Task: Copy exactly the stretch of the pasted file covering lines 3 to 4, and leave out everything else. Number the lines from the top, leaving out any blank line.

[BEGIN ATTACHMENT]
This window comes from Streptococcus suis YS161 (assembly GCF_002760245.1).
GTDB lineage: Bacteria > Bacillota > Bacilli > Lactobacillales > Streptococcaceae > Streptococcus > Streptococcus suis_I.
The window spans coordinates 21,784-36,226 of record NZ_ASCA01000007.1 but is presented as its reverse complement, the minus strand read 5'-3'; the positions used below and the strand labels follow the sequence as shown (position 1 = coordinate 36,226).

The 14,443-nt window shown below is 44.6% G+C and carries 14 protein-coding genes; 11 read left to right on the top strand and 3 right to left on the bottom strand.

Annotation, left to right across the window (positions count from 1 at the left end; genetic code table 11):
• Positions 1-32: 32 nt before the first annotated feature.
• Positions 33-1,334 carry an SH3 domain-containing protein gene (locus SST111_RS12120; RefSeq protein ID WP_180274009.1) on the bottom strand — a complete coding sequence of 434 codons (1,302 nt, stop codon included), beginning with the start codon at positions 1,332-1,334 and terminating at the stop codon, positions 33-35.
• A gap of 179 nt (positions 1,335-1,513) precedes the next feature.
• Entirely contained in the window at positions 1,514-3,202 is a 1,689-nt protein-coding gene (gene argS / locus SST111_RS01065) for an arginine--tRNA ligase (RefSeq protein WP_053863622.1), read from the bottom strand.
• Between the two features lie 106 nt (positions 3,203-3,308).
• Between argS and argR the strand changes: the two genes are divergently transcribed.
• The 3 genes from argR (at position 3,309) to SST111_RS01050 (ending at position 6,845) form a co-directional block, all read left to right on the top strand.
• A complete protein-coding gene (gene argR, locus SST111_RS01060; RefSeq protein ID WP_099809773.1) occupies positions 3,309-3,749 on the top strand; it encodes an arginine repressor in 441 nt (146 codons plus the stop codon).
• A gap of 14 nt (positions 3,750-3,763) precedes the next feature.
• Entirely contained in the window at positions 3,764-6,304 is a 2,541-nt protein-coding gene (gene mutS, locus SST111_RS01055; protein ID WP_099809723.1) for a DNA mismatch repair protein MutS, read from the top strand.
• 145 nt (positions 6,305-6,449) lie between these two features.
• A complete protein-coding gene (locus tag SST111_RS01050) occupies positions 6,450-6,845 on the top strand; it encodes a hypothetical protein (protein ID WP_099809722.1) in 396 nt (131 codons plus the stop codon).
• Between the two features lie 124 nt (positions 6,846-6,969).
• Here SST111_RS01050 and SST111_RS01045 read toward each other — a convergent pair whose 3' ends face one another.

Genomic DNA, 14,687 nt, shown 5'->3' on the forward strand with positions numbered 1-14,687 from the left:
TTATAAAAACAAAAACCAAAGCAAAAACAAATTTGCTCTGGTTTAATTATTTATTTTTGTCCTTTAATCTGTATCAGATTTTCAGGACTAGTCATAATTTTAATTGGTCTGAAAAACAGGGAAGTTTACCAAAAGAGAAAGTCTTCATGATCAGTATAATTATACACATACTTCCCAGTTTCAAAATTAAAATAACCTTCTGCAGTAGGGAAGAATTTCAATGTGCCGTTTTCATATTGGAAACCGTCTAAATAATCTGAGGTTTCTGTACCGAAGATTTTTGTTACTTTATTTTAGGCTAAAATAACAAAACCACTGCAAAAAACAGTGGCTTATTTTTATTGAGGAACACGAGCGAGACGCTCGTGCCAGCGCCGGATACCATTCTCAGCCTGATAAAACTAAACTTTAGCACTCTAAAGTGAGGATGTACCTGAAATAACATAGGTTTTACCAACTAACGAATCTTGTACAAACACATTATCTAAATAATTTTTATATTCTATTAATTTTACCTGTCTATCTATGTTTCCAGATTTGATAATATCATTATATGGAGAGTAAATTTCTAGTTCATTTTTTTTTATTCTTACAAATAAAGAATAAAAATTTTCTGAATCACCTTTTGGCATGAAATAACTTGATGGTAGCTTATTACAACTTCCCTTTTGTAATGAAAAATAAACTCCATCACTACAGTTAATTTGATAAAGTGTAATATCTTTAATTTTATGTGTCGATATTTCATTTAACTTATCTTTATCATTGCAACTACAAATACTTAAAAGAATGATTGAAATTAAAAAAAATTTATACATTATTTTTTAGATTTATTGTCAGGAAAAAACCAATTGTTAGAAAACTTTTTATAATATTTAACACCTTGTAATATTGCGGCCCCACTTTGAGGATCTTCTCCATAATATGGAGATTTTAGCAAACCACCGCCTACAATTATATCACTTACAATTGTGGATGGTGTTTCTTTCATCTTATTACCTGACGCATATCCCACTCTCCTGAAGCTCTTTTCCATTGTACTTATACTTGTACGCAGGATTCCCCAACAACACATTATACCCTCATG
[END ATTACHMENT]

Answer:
The window spans coordinates 21,784-36,226 of record NZ_ASCA01000007.1 but is presented as its reverse complement, the minus strand read 5'-3'; the positions used below and the strand labels follow the sequence as shown (position 1 = coordinate 36,226).

The 14,443-nt window shown below is 44.6% G+C and carries 14 protein-coding genes; 11 read left to right on the top strand and 3 right to left on the bottom strand.